Former Olympic and world 100 metres champion Maurice Greene announced his retirement from athletics on Monday.
The 33-year-old American, who also held the 100 metres world record of 9.79 seconds for more than three years, said a calf injury he sustained in training last month had convinced him to end his career.
"Today I'm officially announcing my retirement from the sport," he told reporters in Beijing.
"I don't think I can have that mental battle with myself coming back from injury any more. It takes a lot out of you mentally ... you start getting down and then you get depressed."
"This is Olympic year, something I wanted to do so bad. So I just decided to call it quits ... I want other people in the sport to shine."
A native of Kansas City, Greene made his breakthrough by claiming the 100 metres gold at the 1997 world championships.
In June 1999 in Athens, he ran a world record time of 9.79 seconds, carving five hundredths of a second off Donovan Bailey's three year old mark.
That same August in Seville, he became first man to win the 100m and 200m titles at a single world championships and a year later he won the Olympic 100 metres at the Sydney Games. He added another Olympic gold in the sprint relay.
His world mark survived until Tim Montgomery ran 9.78 in 2002, although Montgomery was later stripped of the record after being found guilty of using banned substances.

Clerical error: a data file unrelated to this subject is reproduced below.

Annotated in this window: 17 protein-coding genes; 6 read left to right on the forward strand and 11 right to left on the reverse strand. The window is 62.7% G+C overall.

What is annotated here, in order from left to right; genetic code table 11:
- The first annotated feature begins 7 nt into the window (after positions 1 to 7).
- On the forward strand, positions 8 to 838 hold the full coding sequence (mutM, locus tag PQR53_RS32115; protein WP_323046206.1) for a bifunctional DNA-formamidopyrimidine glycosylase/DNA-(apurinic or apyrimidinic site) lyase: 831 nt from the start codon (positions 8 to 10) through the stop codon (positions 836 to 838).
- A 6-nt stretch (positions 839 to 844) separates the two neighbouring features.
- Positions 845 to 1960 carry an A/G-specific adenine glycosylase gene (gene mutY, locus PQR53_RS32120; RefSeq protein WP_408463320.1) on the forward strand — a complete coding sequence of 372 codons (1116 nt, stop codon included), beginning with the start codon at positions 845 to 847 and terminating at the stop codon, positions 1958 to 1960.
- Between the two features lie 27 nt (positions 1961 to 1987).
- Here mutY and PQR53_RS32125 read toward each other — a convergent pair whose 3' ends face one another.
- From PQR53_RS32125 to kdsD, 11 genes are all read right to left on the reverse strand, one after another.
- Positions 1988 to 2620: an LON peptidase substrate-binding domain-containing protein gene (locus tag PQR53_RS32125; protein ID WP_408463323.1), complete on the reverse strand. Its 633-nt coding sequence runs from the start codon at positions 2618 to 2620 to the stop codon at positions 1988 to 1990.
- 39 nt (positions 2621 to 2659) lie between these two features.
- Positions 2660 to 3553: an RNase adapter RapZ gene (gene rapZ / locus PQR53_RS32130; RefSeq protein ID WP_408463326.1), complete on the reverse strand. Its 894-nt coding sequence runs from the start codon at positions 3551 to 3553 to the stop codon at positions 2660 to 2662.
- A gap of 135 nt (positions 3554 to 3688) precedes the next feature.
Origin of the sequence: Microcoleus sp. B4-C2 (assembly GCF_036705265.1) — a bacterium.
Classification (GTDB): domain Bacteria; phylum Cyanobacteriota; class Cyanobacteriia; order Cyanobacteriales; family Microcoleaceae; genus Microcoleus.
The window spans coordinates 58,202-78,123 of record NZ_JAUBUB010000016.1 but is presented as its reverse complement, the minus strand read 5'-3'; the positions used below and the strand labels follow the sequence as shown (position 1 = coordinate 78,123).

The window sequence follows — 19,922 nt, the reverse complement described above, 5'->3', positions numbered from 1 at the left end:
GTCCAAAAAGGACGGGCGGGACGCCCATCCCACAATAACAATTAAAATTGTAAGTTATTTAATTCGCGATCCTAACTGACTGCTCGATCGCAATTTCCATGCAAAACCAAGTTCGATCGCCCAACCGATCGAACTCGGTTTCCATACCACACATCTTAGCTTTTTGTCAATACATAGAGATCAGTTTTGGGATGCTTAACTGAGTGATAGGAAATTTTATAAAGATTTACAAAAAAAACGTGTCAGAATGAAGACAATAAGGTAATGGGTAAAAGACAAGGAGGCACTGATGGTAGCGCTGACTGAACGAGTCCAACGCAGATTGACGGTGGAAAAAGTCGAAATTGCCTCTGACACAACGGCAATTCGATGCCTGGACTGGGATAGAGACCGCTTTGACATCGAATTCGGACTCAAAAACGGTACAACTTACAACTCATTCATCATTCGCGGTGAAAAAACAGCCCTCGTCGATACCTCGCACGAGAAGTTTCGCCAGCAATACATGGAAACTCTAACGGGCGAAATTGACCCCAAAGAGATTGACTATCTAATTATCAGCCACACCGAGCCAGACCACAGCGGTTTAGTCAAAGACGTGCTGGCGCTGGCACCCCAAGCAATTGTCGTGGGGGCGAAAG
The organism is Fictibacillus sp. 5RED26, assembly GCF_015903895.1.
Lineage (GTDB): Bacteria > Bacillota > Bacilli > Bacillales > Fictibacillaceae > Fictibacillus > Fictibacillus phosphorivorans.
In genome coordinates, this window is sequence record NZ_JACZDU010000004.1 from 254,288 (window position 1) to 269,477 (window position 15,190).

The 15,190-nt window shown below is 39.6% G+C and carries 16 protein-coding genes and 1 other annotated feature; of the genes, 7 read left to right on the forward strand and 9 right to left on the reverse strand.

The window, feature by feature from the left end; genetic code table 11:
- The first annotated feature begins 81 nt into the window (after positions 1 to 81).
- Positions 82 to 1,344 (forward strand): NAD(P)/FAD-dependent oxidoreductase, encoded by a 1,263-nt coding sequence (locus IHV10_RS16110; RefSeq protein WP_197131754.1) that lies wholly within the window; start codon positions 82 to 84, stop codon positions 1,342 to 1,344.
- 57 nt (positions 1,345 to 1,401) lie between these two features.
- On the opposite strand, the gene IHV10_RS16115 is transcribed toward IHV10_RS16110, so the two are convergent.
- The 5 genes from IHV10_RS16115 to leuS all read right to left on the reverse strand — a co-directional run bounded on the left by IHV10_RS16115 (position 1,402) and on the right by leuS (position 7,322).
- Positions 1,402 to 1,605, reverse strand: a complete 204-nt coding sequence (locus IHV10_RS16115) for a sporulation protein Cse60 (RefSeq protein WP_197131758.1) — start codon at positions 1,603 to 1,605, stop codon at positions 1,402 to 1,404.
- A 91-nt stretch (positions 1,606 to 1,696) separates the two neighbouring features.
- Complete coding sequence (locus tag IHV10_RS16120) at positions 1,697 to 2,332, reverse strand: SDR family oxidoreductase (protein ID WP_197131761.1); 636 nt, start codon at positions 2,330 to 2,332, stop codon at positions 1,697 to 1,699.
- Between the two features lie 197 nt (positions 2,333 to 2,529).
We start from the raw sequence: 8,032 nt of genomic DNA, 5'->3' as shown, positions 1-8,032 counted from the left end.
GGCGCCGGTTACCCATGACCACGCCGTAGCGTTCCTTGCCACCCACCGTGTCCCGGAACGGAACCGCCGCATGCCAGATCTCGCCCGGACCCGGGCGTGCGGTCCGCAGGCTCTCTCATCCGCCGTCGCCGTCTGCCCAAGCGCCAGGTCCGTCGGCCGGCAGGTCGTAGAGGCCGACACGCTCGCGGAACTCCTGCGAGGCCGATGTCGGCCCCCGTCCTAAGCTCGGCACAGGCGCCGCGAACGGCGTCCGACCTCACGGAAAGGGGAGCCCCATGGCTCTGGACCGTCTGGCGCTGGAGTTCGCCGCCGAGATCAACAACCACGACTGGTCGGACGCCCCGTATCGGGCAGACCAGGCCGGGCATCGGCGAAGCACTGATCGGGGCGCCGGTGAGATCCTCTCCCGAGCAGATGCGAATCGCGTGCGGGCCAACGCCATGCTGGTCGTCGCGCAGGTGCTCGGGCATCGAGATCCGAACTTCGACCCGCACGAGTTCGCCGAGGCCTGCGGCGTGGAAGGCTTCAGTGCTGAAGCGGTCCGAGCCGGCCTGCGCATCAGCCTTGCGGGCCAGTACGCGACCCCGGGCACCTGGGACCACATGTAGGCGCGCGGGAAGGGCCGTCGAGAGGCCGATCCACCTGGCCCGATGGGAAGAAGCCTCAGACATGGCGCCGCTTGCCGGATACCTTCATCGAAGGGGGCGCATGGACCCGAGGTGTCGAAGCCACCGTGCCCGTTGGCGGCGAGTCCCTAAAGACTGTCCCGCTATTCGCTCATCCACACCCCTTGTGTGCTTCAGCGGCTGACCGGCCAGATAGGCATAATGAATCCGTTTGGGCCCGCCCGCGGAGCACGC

"I've had so many highlights, my first Olympic gold medal, my first World Championship gold, breaking the world record indoors and outside," Greene said.
"All of them mean something to me, something special in my heart. I just wanted to be the best I could be, I wanted to be the greatest of all time."
Tyson Gay, who matched Greene's sprint double at last year's world championships in Osaka and hopes to repeat the feat at August's Beijing Olympics, was surprised by his compatriot's retirement.
"It's a shocker to me," he told Reuters at a training event organised by his personal sponsors Adidas.
"Not having Maurice Greene around in track and field any more is just like Michael Jordan retiring from basketball, or Tiger Woods retiring.
"He's the greatest."
Greene, who ran the 100 metres in less than 10 seconds a record 52 times, said he hoped the success of his career would be measured not just by the four Olympic medals and five World Championship gold medals he won.
"I hope people remember me as a great athlete but more than anything as a great person to be around," he said.